I dunno – it’s structurally very interesting, if you’ve never thought about that kind of thing before; Romans had been building things like this for more than a century, since the Theater of Pompey. The gladiator shows and beast shows tell us a lot about the unpleasant side of the Romans (human sacrifice and animal-torture?). The only thing that really interests me are the legally established seating arrangements – if you walked into the Flavian Amphitheater you would see senators (and Vestal Virgins) down front, the Equites (Knights) behind them, and then regular citizens. Slaves and women to the rear!
I could explain that at any number of sites, but I will say that everyone seems to enjoy at least one visit to the Colosseum. I just kind of wish I didn’t have to go, too! I hope that didn’t come across – unlike the poor fella at Rutgers who explained he was not teaching the “Human Aggression” course voluntarily, because it isn’t really his field. Never admit your weakness! You always know more than they do. God knows I know more about the Flavian Amphitheater than I care to tell my charges. On to the Ara Pacis tomorrow! THAT I care about.
I don’t know what it is about them, but I do love columns in entasis* – that is, contained inside the width of a wall (as though the wall is hollowed out around them). Michelangelo liked them, too – and used them on the Palazzo Nuovo on the Capitoline.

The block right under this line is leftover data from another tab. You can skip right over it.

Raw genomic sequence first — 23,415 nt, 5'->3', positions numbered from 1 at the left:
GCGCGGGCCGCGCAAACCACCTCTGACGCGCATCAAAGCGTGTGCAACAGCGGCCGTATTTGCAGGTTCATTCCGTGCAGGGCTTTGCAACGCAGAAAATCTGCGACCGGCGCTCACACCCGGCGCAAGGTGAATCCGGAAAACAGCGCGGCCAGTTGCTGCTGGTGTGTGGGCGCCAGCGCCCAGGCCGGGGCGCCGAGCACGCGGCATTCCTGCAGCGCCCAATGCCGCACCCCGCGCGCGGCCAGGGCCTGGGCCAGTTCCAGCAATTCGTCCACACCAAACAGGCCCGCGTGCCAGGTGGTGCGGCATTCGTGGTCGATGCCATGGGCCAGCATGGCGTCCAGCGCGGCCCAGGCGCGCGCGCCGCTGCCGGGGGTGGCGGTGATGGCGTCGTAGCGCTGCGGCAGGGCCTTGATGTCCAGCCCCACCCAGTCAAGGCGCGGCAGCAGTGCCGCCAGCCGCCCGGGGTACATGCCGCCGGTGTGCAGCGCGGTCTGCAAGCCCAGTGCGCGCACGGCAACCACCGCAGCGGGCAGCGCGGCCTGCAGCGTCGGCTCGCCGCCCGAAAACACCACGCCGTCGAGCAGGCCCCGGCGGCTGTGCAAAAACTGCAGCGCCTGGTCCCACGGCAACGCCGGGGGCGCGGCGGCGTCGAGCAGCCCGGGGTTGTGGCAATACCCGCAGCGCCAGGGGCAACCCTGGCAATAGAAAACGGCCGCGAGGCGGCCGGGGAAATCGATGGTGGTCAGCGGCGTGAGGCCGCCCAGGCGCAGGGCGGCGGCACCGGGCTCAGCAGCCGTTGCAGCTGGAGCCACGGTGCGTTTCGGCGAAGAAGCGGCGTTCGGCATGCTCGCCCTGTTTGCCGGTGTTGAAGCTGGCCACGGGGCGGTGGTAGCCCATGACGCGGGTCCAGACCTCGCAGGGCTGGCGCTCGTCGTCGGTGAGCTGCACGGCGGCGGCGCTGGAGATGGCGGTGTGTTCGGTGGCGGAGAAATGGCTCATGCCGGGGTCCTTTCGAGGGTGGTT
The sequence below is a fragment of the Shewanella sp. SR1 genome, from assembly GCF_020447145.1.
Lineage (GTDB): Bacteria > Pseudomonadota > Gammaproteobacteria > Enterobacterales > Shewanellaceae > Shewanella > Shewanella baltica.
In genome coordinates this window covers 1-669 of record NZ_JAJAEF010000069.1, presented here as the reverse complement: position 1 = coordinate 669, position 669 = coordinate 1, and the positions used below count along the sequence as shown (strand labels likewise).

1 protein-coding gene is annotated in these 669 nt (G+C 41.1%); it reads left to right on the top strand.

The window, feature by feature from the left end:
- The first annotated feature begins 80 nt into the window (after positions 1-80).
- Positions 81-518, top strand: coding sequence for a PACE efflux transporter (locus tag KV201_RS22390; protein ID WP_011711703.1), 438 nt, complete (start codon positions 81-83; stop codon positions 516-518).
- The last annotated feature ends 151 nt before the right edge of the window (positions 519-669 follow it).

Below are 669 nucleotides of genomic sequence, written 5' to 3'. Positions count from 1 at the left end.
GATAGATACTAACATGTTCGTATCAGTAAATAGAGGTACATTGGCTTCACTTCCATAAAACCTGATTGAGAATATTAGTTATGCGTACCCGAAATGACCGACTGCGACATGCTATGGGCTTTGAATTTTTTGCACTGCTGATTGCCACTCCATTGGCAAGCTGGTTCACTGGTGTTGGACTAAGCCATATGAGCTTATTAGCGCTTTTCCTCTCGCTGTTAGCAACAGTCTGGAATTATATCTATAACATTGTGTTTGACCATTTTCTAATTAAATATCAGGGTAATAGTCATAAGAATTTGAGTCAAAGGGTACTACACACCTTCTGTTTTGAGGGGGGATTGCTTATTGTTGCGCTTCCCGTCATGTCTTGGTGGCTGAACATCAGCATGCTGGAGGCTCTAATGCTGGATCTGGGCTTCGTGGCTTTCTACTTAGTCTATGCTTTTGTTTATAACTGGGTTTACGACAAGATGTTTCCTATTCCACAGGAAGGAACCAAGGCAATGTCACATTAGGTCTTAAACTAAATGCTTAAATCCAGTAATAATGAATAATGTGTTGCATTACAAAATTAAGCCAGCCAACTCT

*eeek – “in antis.” My brain was not working right.
A childhood friend who now lives in England is visiting Rome this week with her family. I met up with them yesterday afternoon; we took a walk, looked at some things, then had a long and splendid lunch. Very pleasant! Somehow, we took no pictures.
I’m feeling much better – I had a cold (I wish I could blame the tour of the Fori Imperiali, but I have spent too much time walking in the rain this semester to believe that!). Lots of sleep helped. And Friday I wore sunglasses for the first time this semester; not that there haven’t been some days when I could have used them, but I had gotten out of the habit of shoving the case into my bag. Yesterday my hyacinth (I guess) bloomed, too – one of those little things that makes a rental apartment in Rome feel like home.
NOW I’m cranky. I woke up at 5.30 this morning with a dry mouth. I had a drink of water and went back to bed – having noticed that it was not raining. My alarm went off just before 7. I was still lying in bed when the DOWNPOUR began.
7.32 and it’s still raining hard – and I have a rendezvous with my class at 9 a.m. at the foot of the Vittoriano to walk around the Imperial Forums. Couldn’t it have waited until 11, when I would be home and Christine’s INDOOR class would be in session?
Ah, the lovely column base of Antoninus Pius – it was the base for a triumphal or commemorative column, and shows the apotheosis of Antoninus Pius (emperor 138-161, between Hadrian and Marcus Aurelius) and his wife Faustina. I’m always charmed by how unconvincing I find their pose on the back of the winged figure flying them to Olympus. And . . . in restauro.